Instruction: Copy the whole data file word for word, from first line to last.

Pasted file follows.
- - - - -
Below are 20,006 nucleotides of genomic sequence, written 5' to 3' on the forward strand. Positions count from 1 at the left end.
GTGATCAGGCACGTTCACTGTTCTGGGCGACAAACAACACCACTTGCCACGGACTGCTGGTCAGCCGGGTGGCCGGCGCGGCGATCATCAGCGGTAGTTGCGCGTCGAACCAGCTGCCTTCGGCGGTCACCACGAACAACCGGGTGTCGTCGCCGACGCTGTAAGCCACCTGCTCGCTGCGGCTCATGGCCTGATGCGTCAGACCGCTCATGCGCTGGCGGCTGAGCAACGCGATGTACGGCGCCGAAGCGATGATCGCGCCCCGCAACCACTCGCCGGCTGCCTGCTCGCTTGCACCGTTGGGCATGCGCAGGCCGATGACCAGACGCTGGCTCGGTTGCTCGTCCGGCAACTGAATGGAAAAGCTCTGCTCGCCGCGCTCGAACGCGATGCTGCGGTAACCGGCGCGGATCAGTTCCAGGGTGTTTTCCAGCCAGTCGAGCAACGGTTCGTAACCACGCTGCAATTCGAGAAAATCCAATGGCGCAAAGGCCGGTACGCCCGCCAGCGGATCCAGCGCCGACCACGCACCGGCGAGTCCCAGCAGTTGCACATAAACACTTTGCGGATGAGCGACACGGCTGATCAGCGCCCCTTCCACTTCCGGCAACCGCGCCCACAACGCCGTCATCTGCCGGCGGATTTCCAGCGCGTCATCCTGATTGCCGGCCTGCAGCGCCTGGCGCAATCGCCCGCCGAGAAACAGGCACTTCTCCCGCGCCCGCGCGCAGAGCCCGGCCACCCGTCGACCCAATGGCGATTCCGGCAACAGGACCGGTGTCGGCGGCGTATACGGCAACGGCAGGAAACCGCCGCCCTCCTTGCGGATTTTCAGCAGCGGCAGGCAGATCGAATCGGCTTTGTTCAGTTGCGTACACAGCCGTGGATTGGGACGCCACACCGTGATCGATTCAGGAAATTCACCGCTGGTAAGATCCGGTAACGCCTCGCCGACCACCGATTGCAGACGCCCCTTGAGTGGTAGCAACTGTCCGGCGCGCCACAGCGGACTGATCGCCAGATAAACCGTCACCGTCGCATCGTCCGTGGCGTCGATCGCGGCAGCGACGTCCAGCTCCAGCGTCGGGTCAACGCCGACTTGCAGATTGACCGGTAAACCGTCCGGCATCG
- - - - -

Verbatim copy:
Below are 20,006 nucleotides of genomic sequence, written 5' to 3' on the forward strand. Positions count from 1 at the left end.
GTGATCAGGCACGTTCACTGTTCTGGGCGACAAACAACACCACTTGCCACGGACTGCTGGTCAGCCGGGTGGCCGGCGCGGCGATCATCAGCGGTAGTTGCGCGTCGAACCAGCTGCCTTCGGCGGTCACCACGAACAACCGGGTGTCGTCGCCGACGCTGTAAGCCACCTGCTCGCTGCGGCTCATGGCCTGATGCGTCAGACCGCTCATGCGCTGGCGGCTGAGCAACGCGATGTACGGCGCCGAAGCGATGATCGCGCCCCGCAACCACTCGCCGGCTGCCTGCTCGCTTGCACCGTTGGGCATGCGCAGGCCGATGACCAGACGCTGGCTCGGTTGCTCGTCCGGCAACTGAATGGAAAAGCTCTGCTCGCCGCGCTCGAACGCGATGCTGCGGTAACCGGCGCGGATCAGTTCCAGGGTGTTTTCCAGCCAGTCGAGCAACGGTTCGTAACCACGCTGCAATTCGAGAAAATCCAATGGCGCAAAGGCCGGTACGCCCGCCAGCGGATCCAGCGCCGACCACGCACCGGCGAGTCCCAGCAGTTGCACATAAACACTTTGCGGATGAGCGACACGGCTGATCAGCGCCCCTTCCACTTCCGGCAACCGCGCCCACAACGCCGTCATCTGCCGGCGGATTTCCAGCGCGTCATCCTGATTGCCGGCCTGCAGCGCCTGGCGCAATCGCCCGCCGAGAAACAGGCACTTCTCCCGCGCCCGCGCGCAGAGCCCGGCCACCCGTCGACCCAATGGCGATTCCGGCAACAGGACCGGTGTCGGCGGCGTATACGGCAACGGCAGGAAACCGCCGCCCTCCTTGCGGATTTTCAGCAGCGGCAGGCAGATCGAATCGGCTTTGTTCAGTTGCGTACACAGCCGTGGATTGGGACGCCACACCGTGATCGATTCAGGAAATTCACCGCTGGTAAGATCCGGTAACGCCTCGCCGACCACCGATTGCAGACGCCCCTTGAGTGGTAGCAACTGTCCGGCGCGCCACAGCGGACTGATCGCCAGATAAACCGTCACCGTCGCATCGTCCGTGGCGTCGATCGCGGCAGCGACGTCCAGCTCCAGCGTCGGGTCAACGCCGACTTGCAGATTGACCGGTAAACCGTCCGGCATCG